A coworker hired me to help her son with English – literature in particular. The kid is 15 and seems more interested in video games and slacking than learning anything from books so I have an upward battle ahead of me. We started with Robert Kirkman’s The Walking Dead (I’ve had him read the first four graphic novels) and after each one I ask him a few simple questions. I know he’s entering the 10th grade and questions about critical theory are out but I’m still trying to make him understand simile, metaphor, allusion, and other terms any good American high school student should grasp. I did and I wasn’t even a good student until college.
I started the boy off on comic books because I figured he’d respond to these (and learn something in the process). Now I’m moving him up to literature and his first novel in this venture is Cormac McCarthy’s The Road. I figured it would be a good read for a teenager – it’s bleak, interesting, like a zombie story (without the zombies), and a quick read. I read it again, to come up with questions, in about 12 hours. He still hasn’t answered any of those questions yet. However, last night I watched The Road again (it’s the third time now) and I still feel it’s a good adaptation of McCarthy’s Pulizter Prize winning novel.
Posted in Movies
Tagged Charlize Theron, Cormac McCarthy, Grinderman, John Hillcoat, Kodi Smit-McPhee, Nick Cave, Nick Cave and the Bad Seeds, No Country for Old Men, Oprah Book Club, Pulitzer Prize, Robert Duvall, Robert Kirkman, Roger Ebert, The Birthday Party, The Road, The Walking Dead, Viggo Mortensen, William Faulkner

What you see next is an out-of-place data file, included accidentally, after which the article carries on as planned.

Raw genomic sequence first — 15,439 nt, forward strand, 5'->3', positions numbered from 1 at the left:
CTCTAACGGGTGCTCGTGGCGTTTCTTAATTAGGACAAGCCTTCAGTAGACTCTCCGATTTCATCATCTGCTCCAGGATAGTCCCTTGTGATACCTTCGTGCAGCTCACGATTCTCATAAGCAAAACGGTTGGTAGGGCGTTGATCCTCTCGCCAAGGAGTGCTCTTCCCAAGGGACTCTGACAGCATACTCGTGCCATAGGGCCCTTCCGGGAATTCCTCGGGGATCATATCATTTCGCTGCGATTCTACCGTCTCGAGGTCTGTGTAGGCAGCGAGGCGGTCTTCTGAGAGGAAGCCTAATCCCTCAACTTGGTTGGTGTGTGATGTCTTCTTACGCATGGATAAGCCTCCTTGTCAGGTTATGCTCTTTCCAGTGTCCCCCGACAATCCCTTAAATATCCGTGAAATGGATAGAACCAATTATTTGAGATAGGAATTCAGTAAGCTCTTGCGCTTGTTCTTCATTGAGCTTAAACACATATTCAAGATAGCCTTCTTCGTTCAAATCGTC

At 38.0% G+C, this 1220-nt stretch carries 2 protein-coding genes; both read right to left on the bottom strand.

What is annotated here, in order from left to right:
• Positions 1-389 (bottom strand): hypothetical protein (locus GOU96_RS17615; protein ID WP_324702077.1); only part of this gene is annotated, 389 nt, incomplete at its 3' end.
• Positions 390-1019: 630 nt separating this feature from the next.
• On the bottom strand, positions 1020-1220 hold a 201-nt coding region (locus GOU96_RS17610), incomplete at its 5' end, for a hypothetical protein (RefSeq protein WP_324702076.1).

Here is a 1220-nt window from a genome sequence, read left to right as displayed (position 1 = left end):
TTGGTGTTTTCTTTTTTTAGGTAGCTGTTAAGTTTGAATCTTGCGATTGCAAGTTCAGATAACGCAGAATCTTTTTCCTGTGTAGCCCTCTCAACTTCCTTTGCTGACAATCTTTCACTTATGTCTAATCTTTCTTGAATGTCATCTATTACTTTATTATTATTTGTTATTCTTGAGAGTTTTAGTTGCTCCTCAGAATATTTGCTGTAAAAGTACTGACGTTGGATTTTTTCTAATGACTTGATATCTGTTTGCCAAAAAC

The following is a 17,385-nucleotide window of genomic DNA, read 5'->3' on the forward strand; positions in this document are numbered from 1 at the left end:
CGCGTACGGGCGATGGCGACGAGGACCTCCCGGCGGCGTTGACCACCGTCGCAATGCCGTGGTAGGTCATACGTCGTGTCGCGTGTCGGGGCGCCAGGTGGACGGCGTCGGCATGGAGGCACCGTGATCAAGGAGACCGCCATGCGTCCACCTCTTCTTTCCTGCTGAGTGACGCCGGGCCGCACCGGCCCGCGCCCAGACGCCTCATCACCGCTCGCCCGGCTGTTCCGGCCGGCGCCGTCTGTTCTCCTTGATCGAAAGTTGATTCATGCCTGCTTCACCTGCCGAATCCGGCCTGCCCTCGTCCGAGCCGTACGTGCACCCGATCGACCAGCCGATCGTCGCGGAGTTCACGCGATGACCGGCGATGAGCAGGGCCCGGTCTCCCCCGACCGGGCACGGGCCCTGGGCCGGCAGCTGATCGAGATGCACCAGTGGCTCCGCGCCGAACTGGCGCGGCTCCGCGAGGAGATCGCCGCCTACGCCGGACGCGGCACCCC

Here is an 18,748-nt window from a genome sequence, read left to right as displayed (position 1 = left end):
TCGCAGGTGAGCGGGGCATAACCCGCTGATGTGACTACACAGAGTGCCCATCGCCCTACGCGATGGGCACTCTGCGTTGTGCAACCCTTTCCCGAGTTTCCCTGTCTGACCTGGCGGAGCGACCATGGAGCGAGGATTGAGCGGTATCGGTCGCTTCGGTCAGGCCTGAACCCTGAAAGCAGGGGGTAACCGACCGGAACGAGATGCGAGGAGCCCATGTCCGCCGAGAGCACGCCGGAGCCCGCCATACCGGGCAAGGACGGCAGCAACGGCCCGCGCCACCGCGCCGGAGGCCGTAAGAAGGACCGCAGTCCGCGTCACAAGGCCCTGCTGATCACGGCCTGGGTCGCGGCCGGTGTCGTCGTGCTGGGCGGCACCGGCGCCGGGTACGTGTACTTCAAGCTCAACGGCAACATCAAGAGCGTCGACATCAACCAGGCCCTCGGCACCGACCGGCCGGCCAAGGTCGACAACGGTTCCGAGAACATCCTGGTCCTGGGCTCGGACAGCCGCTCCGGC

I’m uncertain whether it’s a penchant for witnessing humanity’s worst in action or seeing a portrait of our lot at its best but I’ve always had a soft spot for post-apocalyptic films. Watching the society I rely upon for my sustenance crumbled always makes for a good tale and over and over again I keep revisiting old post-apocalyptic films and searching out for new ones. Today I watched The Hughes Brothers film The Book of Eli – a post-apocalyptic film about the Bible. Although I didn’t think The Book of Eli was excellent I did enjoy it and felt the commentary about religion was powerful. After the 2009 release of The Road, adapted from Cormac McCarthy’s Pultizer Prize winning novel, it’s difficult to look at the genre without a sharp dose of criticism for anything that doesn’t compare. Unfortunately, The Book of Eli doesn’t come close to The Road but it’s still a decent piece of film and isn’t without merit.
Posted in Movies
Tagged Bible, cannibalism, Cormac McCarthy, Denzel Washington, Gary Oldman, Jennifer Beals, Malcolm McDowell, mila kunis, post-apocalypse, post-apocalyptic, Ray Stevenson, religion, Robert Kirkman, The Book of Eli, the Hughes Brothers, The Road, The Walking Dead, Viggo Mortensen
Man: “How would you know you’re the last man alive?”
Eli: “I guess you wouldn’t know it, you’d just be it.”
I’m watching The Road again. I saw it in the theater and was devastated; it’s a very grim movie, bleak in every way. In contrast to last night’s Walking Dead finale, The Road is great. Where Frank Darabont’s post-apocalyptic zombie series falls short, The Road is truly terrifying. Every moment is horrendous, imparting a gamut of emotions instantaneously. After last night’s disappointing Walking Dead episode, watching this film again reminds me of how powerful the post-apocalyptic genre can be.
Posted in Movies, Television
Tagged AMC, AMC's The Walking Dead, Andrea, Andrew Lincoln, apocalypse, cannibalism, cannibals, carry the fire, Cormac McCarthy, Dale, Darryl, Frank Darabont, Glen, gore, Guy Pierce, Image Comics, John Hillcoat, Lori, post-apocalyptic, Rick Grimes, Robert Duvall, Robert Kirkman, The Road, The Walking Dead, TS-19, Viggo Mortensen, Violence, zombies